Wallaby, that eco-friendly meat of the moment, makes a couple of interesting appearances on the menu. The oxtail-like red braise of tail with black bean and chilli has lately become a fixture, and the baked buns, crisp of shell, tasting vaguely of scones, filled with finely minced wallaby meat and served with a Davidson's plum relish really ought to be picked up by yum cha carts nationwide. Davidson's plum, a native rainforest fruit, also provides the sweet-tart fillip in the current iteration of the signature duck with orange. It's been billed as crisp-skinned, but the bits of chopped bird cooked on the bone are much more like a spice-crusted arrangement than anything lacquered or Peking duck-like. The meat, rough-textured and well-rendered, is the perfect antidote to the despair experienced by diners exasperated by all the pink bubblegum passing for duck in Australian restaurants where the breast is cooked sous-vide and then seared. Its status as a modern Sydney classic is assured.
Kwong's cuisine has always been her own - identifiably Cantonese, but with an identifiable set of stresses and accents. Her training was by no means strictly Chinese: Neil Perry was a key mentor, Bill Granger an early collaborator (the Billy in the name has proven a lasting contribution, though he stepped away from the business very early in the piece, back in 2000). Herbs, shoots and leaves erupt from her plates with more vigour than you'd expect to see in Kowloon or downtown Guangzhou. Hokkien noodles, steamed to a deliciously giving texture, are dressed with a good hit of Sichuan chilli oil and a tonne of shredded carrot, cucumber and fresh chilli, and beansprouts, sprigs of dill, mint and coriander. The nest of micro-herbs topping firm, lightly browned rice noodle rolls packed with braised brisket, meanwhile, seems almost Vietnamese. It works.
At Macleay Street, Kwong has also upped the ante on the local-seasonal-community front. "Wild" weeds such as fat hen, amaranth and purslane picked from St Canice Parish and Woolloomooloo Community Garden are transformed into a ginger-rich stir-fry. Real Ale from Newtown brewtards Young Henrys, meanwhile, provides an interesting through-line for fish wings (the swim fins of, in this case, snapper, blue-eye and kingfish) that are deep-fried then braised with tomato and sweet lardons of "sticky" belly pork.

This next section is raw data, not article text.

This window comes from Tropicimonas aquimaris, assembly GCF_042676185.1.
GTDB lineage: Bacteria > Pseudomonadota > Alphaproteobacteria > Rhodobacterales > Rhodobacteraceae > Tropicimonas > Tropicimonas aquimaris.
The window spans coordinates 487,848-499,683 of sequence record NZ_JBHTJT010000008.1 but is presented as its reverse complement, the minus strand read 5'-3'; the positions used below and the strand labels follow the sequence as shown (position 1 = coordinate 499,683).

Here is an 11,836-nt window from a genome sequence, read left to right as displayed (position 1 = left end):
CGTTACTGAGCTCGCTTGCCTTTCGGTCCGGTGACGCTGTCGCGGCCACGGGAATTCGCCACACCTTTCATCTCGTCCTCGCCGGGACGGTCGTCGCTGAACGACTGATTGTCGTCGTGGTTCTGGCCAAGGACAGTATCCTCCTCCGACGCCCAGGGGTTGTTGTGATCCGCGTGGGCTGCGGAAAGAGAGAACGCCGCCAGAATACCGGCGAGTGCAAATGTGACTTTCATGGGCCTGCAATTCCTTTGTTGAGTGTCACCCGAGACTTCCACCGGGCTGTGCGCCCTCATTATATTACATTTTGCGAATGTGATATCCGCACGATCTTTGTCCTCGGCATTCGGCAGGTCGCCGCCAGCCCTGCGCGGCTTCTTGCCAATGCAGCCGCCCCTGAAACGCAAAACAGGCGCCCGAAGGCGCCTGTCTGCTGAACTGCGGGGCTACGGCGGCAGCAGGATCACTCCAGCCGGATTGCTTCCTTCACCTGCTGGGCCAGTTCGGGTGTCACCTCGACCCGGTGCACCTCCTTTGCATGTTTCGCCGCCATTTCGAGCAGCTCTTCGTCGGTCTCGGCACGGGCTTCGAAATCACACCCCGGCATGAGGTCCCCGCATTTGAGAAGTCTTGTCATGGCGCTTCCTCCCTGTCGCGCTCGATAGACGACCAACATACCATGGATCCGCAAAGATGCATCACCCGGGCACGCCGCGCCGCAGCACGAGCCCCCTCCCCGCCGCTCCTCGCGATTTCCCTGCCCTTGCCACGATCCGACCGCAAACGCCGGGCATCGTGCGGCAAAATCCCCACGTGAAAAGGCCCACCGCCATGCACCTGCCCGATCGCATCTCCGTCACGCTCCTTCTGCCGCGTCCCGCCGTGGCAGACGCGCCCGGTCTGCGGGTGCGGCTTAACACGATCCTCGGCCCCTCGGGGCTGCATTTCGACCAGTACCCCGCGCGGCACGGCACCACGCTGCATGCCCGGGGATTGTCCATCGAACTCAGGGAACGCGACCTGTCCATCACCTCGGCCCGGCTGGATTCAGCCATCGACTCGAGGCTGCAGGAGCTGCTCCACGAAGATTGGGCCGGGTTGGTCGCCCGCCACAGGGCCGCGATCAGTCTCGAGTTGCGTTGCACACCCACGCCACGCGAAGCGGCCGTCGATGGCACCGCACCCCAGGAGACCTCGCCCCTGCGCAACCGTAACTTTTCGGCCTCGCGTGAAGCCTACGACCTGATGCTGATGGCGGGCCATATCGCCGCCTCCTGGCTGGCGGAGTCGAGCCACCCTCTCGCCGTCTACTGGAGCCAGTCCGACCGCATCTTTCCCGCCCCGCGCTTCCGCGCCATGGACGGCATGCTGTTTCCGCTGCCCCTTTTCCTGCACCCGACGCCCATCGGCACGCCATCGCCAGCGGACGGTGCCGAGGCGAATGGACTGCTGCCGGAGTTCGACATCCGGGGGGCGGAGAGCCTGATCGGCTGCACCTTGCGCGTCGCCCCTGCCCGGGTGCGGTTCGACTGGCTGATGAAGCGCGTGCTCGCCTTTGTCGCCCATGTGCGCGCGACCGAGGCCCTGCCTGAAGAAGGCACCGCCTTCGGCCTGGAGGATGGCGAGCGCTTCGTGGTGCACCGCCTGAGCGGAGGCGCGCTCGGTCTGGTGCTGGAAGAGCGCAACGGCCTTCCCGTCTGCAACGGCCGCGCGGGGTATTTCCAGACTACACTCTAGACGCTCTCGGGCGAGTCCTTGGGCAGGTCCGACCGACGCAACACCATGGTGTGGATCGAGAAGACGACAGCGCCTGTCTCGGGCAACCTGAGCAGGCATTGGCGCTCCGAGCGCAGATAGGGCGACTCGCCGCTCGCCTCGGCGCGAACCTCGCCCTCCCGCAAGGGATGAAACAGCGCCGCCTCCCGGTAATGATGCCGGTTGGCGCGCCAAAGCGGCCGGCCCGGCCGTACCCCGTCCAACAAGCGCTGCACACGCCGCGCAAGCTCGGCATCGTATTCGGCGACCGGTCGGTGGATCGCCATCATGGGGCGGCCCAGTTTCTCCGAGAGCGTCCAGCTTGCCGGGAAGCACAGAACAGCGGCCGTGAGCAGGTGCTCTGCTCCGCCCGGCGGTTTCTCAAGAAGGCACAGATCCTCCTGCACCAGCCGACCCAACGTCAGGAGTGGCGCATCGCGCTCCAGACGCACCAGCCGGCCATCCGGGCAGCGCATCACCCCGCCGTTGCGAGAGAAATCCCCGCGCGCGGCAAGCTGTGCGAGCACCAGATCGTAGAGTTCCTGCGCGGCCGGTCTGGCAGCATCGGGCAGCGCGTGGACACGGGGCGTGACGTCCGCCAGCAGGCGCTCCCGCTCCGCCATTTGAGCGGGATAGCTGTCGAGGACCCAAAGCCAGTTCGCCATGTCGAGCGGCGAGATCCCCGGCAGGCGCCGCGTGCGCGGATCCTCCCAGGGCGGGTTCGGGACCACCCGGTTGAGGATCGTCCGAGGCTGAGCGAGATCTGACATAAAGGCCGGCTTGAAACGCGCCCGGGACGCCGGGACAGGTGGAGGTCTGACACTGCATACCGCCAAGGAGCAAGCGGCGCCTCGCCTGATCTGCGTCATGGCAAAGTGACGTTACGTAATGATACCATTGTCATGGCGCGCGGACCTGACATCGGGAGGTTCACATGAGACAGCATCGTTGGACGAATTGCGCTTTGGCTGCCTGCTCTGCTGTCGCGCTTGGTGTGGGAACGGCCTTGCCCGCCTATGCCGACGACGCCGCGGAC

Young Henrys also appears prominently on what must be the most out-there drinks list in the country. Put together largely by 121BC's Giorgio De Maria (a past GT Sommelier of the Year), it's uncompromisingly interesting. The Billy Kwong "Project" booze is flagged up front - bottlings that have been done with the restaurant's participation, be it bespoke gin or the house quandong saison beer. The wine side of things will really come into its own with the current harvest, but that's not to say things aren't already wild and woolly. The by-the-glass offer alone is well off the beaten track, even by the standards of Sydney circa 2015. There's Tom Shobbrook's Bianco, a cider-like sauvignon blanc, and on the same page the Bianco di Nero from Victorian winemakers Sutton Grange, which is essentially a white wine but made with cab sav grapes. If you're looking for a recognisable show pony or a classic, familiar workhorse of a wine, you'll instead find a list stocked with unicorns and dragons, with the occasional colt from old Regret thrown in for good measure. It's a wild ride, but with the expert assistance and potent enthusiasm of beverage manager Nicola Calvert, it's exhilarating. Her recommendation of a highly unusual, zesty chardonnay from Le Temps des Cerises, a cult producer in the Languedoc, to go with the duck is as flattering a pairing as the dish has seen in its 15 years.
Dessert is a gesture rather than a highlight. The ginger panna cotta with quandong syrup is admirably fuss-free and executed with confidence, but fairly forgettable. Go with the entirely unadorned and in no way Chinese scoop of Fair Trade chocolate mousse, or opt for another round with the wine list instead.
The room is not, to my mind, a highlight of George Livissianis's recent work, and it pales against the coherence of his designs for near-neighbours The Apollo and Cho Cho San. It isn't, to use that most Kwongian of adjectives, especially beautiful. On the plus-side, noise and light levels are apt, and it's heartening to see the old sign and that vast and wonderful lantern light-fitting from the original restaurant have been kept. The waiters remain endearing and unaffected for the most part, the slightly harried quality of the service contrasted by the seemingly unflappable calm of manager Kin Chen standing sentry at his lectern, urbane beneath his outsize spectacles and comma of a forelock.
The important thing is that it's more comfortable. Kwong has added a couple of new dishes and tweaked the repertoire, but her food seems more appealing simply because it's easier to appreciate from the comfort of a chair with four legs and a back at a table made to grown-up dimensions and spaced with more care.
It's not a coincidence that so much of the most interesting food in Sydney today is cooked by Billy Kwong alumni, whether it's Mat Lindsay at Ester, Nic Wong at Cho Cho San, Hamish Ingham at Bar H, or O Tama Carey, latterly at Berta until recently. Right now the mothership is looking better than ever, and commander Kwong is in her element.